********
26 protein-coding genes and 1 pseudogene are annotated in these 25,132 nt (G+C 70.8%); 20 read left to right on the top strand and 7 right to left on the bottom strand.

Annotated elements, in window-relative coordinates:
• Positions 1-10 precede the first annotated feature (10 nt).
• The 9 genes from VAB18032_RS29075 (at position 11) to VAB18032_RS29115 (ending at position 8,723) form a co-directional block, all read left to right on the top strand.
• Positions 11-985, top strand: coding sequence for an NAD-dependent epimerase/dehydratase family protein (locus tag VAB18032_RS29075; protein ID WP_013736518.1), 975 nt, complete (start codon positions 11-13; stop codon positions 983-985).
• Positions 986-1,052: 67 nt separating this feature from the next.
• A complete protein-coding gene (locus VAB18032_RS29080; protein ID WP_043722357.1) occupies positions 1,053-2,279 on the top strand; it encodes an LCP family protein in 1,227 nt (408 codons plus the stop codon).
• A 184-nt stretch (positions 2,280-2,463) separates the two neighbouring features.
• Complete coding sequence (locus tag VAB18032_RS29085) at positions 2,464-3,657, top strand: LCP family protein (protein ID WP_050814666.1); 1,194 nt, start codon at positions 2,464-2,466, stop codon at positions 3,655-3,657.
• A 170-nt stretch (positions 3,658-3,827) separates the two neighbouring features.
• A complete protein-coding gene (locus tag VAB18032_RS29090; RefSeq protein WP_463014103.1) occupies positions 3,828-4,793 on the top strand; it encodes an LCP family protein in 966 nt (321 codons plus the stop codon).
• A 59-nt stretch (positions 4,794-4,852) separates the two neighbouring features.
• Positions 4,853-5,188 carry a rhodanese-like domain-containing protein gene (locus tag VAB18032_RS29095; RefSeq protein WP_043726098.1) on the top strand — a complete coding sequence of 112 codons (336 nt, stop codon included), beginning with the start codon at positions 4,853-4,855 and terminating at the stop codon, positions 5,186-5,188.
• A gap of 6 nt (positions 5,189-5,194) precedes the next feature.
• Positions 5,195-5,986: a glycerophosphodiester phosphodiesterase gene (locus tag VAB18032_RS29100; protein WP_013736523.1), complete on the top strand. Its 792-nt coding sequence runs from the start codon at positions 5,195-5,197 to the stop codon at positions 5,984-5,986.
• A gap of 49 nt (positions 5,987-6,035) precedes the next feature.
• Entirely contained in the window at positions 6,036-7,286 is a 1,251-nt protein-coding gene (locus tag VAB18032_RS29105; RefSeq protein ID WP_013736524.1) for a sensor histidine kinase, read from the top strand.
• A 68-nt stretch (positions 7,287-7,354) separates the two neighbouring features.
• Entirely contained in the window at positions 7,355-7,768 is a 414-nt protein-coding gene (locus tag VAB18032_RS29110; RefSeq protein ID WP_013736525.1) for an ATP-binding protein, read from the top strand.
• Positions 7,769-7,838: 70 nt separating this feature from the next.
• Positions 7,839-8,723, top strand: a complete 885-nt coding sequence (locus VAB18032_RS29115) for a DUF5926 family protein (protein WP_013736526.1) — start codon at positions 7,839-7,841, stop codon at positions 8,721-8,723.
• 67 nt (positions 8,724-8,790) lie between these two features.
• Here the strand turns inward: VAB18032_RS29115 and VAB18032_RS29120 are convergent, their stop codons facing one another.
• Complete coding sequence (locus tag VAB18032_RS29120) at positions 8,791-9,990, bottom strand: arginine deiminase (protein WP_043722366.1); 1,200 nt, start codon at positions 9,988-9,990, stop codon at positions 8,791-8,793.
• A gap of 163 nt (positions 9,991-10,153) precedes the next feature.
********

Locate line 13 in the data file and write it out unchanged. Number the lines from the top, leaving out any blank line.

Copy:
• Positions 4,853-5,188 carry a rhodanese-like domain-containing protein gene (locus tag VAB18032_RS29095; RefSeq protein WP_043726098.1) on the top strand — a complete coding sequence of 112 codons (336 nt, stop codon included), beginning with the start codon at positions 4,853-4,855 and terminating at the stop codon, positions 5,186-5,188.